Figure 1 | The gene Tac2 mediates various effects of social isolation in mice. Zelikowsky et al.3 investigated how two weeks of isolation affected the brains and behaviour of male mice. They found that Tac2 expression is upregulated throughout the brain, and that the gene’s upregulation in particular areas — including the central amygdala and dorsomedial hypothalamus — led to specific changes in the animals’ social behaviour and in their response to various stressful stimuli.

This work opens a gateway to much future research. First and foremost, it will be interesting to determine whether TAC3, the human equivalent of Tac2, is involved in mediating the effects of loneliness and social isolation in people. To our knowledge, TAC3 has not yet been directly associated with sociality or social behaviour of any kind in humans. However, it is expressed in the human brain and has shown abnormal gene-expression levels in children with autism-spectrum disorder6, which profoundly affects social interaction. The systemic manipulations presented in Zelikowsky and colleagues’ paper could be rapidly applied to humans, because osanetant and other NkB inhibitors have already been tested in clinical trials. These drugs could potentially treat anti-social disorders induced by isolation, as well as mood and anxiety disorders.

Although most of their experiments focused on male mice, Zelikowsky et al. found upregulation of Tac2 in response to social isolation in both males and females. Sex differences in response to stress and isolation are well documented, and are usually conserved across species7. It will therefore be interesting to test whether the roles of Tac2 in mediating the effects of social isolation in females are similar to or different from those in males.

The need for social interactions and the response to social isolation can differ enormously between and within species. Mice and humans, for example, are typically considered to be highly social creatures8. When their social needs are not filled, they can experience debilitating outcomes1,9. Some species (and individuals within a species), however, are more solitary, or even avoid social inter-actions10. Such species or individuals might harbour neuronal mechanisms that are adapted to the lack of social inter-action. Whether or not members of the Tac gene family act differently in solitary individuals or species compared to how they do in more-social individuals or species remains to be determined.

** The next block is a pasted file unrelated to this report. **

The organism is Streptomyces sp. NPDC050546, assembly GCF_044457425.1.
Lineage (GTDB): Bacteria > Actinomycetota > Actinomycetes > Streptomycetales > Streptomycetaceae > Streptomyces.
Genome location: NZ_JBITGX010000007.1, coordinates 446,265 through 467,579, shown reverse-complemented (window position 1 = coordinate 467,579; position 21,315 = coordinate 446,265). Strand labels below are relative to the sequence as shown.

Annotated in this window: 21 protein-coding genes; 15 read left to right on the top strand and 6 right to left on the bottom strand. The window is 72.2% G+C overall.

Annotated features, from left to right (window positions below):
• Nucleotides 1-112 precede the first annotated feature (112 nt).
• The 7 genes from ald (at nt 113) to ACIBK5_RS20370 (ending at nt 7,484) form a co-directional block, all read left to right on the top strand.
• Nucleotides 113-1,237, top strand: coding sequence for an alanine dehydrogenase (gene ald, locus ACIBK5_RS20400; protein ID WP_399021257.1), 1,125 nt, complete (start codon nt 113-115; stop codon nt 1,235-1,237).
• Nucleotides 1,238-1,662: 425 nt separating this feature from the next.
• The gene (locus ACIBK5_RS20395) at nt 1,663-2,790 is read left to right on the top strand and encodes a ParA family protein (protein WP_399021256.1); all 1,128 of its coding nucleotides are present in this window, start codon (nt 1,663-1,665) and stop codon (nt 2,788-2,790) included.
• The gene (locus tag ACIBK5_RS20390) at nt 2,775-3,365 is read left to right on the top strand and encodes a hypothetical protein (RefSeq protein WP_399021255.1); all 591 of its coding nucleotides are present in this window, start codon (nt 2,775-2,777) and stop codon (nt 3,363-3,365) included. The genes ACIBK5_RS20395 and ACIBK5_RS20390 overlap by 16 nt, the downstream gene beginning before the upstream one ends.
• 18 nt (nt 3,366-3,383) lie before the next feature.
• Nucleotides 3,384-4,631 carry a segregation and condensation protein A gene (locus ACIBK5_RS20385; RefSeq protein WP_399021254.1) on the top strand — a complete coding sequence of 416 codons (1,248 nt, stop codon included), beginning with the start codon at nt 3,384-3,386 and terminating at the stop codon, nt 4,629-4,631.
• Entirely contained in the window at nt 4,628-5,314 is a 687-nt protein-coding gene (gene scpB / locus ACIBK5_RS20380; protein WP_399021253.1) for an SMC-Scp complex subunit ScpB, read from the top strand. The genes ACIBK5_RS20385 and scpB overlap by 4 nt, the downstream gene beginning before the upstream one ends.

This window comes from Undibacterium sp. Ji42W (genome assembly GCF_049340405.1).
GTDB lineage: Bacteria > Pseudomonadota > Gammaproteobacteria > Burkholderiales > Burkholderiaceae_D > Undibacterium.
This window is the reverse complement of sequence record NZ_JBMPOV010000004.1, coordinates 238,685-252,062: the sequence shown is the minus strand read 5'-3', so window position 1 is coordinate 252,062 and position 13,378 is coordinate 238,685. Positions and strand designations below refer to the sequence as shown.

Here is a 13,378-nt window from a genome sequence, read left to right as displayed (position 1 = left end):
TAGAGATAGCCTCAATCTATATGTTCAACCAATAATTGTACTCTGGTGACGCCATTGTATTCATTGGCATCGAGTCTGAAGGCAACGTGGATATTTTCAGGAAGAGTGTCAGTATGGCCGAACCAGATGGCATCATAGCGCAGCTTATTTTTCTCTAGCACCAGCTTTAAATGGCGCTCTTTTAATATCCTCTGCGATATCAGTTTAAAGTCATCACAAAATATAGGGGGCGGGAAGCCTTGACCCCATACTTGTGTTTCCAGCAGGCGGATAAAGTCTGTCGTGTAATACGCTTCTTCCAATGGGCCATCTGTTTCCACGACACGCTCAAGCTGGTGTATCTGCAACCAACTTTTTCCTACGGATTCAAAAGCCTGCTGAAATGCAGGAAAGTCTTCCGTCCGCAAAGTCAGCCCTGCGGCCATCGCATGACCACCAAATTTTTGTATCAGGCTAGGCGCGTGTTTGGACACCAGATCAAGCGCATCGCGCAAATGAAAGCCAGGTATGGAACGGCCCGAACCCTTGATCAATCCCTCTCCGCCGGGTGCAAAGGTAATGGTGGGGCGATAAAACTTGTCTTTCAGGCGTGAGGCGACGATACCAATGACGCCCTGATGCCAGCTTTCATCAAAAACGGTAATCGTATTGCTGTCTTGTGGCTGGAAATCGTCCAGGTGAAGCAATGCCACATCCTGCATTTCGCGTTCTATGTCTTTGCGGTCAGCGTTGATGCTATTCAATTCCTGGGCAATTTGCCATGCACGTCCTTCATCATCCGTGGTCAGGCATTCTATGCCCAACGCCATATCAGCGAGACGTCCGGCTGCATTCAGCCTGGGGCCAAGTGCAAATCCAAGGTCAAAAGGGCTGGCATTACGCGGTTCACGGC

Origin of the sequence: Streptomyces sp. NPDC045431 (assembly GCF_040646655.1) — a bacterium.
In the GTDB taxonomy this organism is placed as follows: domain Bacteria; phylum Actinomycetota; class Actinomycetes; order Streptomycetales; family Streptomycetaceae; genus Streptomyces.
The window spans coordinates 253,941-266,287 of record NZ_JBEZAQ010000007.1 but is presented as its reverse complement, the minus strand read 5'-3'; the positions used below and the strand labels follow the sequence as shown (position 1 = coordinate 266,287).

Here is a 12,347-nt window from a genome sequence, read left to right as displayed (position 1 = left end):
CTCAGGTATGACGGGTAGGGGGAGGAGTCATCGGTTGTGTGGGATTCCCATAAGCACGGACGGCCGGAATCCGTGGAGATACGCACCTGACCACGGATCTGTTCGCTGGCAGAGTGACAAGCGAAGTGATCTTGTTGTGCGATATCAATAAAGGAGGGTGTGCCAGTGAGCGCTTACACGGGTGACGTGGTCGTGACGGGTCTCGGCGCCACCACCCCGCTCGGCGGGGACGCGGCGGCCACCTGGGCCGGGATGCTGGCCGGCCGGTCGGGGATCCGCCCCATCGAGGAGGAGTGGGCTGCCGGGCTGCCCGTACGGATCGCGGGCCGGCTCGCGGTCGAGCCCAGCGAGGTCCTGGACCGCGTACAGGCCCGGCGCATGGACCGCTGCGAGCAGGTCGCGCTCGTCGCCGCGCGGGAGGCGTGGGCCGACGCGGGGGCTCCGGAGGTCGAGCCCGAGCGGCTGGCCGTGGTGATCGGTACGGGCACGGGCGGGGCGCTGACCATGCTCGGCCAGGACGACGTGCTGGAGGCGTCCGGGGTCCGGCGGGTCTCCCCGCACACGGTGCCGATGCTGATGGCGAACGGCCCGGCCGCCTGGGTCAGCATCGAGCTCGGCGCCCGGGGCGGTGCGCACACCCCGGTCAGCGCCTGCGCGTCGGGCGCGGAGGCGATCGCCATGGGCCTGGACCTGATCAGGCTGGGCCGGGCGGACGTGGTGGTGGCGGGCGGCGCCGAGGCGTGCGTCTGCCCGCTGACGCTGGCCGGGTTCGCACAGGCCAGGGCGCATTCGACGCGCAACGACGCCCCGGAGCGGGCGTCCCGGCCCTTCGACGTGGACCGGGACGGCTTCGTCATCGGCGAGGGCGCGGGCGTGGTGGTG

Finally, one has to wonder: to what extent can we rely on a mouse model of social isolation to truly examine the underlying mechanisms of human loneliness? After all, loneliness and mental isolation are subjective, and a person might feel alone even when surrounded by other people. The traits exhibited by mice under prolonged social isolation greatly resemble those found in humans experiencing solitary confinement, so these animals do provide a good model for studying this process. What we currently lack are relevant animal models for other forms of human loneliness, such as social withdrawal or antisocial personality disorder. Expanding our research toolbox — for example, by studying various species, including non-social and community-living animals, as well as humans — might bring us closer to understanding the biology of human loneliness.

Nature 559, 38-40 (2018)

doi: 10.1038/d41586-018-05447-9
Nature Briefing

Sign up for the daily Nature Briefing email newsletter

Stay up to date with what matters in science and why, handpicked from Nature and other publications worldwide.

Sign Up

References

  1. 1.

    Holt-Lunstad, J., Smith, T. B., Baker, M., Harris, T. & Stephenson, D. Perspect. Psychol. Sci. 10, 227–237 (2015).

  2. 2.

    Gerst-Emerson, K. & Jayawardhana, J. Am. J. Public Health 105, 1013–1019 (2015).

  3. 3.

    Zelikowsky, M. et al. Cell 173, 1265–1279 (2018).

  4. 4.

    Dutta, S. & Sengupta, P. Life Sci. 152, 244–248 (2016).

  5. 5.

    Asahina, K. et al. Cell 156, 221–235 (2014).

  6. 6.

    Martin, J. et al. J. Am. Acad. Child Adolescent Psychiatry 53, 761–770 (2014).

  7. 7.

    Bale, T. L. & Epperson, C. N. Nature Neurosci. 18, 1413 (2015).

  8. 8.

    Insel, T. R. & Fernald, R. D. Annu. Rev. Neurosci. 27, 697–722 (2004).

  9. 9.

    House, J., Landis, K. & Umberson, D. Science 241, 540–545 (1988).

  10. 10.

    Rehan, S. M. & Toth, A. L. Trends Ecol. Evol. 30, 426–433 (2015).

Download references